The Fourth Amendment obliges the government to demonstrate probable cause before conducting invasive surveillance. There is simply no precedent under the Constitution for the government’s seizing such vast amounts of revealing data on innocent Americans’ communications.The government has made a mockery of that protection by relying on select Supreme Court cases, decided before the era of the public Internet and cellphones, to argue that citizens have no expectation of privacy in either phone metadata or in e-mails or other private electronic messages that it stores with third parties . . .We may never know all the details of the mass surveillance programs, but we know this: The administration has justified them through abuse of language, intentional evasion of statutory protections, secret, unreviewable investigative procedures and constitutional arguments that make a mockery of the government’s professed concern with protecting Americans’ privacy. It’s time to call the N.S.A.’s mass surveillance programs what they are: criminal.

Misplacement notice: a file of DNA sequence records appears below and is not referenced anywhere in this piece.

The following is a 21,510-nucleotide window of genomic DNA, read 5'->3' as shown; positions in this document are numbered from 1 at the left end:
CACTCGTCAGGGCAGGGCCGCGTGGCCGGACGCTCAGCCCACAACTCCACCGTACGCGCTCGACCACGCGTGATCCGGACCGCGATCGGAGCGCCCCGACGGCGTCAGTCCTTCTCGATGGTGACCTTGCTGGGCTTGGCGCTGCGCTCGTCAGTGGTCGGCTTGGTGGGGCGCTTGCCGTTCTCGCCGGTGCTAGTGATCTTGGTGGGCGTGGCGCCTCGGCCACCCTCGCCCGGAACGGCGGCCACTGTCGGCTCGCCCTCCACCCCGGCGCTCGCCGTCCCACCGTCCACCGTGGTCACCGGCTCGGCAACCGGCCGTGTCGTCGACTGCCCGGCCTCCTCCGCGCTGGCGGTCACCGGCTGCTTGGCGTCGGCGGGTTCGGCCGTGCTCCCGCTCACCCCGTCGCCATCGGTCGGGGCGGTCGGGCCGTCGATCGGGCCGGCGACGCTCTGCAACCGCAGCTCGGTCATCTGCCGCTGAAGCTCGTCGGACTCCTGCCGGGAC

Texas Gov. Rick Perry has signed a bill giving Texans more privacy over their inboxes than anywhere else in the United States. On Friday, Perry signed HB 2268, effective immediately. The law shields residents of the Lone Star State from snooping by state and local law enforcement without a warrant. The bill's e-mail amendment was written by Jonathan Stickland, a 29-year-old Republican who represents an area between Dallas and Ft. Worth.
Under the much-maligned 1986-era Electronic Communications Privacy Act (ECPA), federal law enforcement agencies are only required to get a warrant to access recent e-mails before they are opened by the recipient. As we've noted many times before, there are no such provisions in federal law once the e-mail has been opened or if it has sat in an inbox, unopened, for 180 days. In March 2013, the Department of Justice (DOJ) acknowledged in a Congressional hearing that this distinction no longer makes sense and the DOJ would support revisions to ECPA.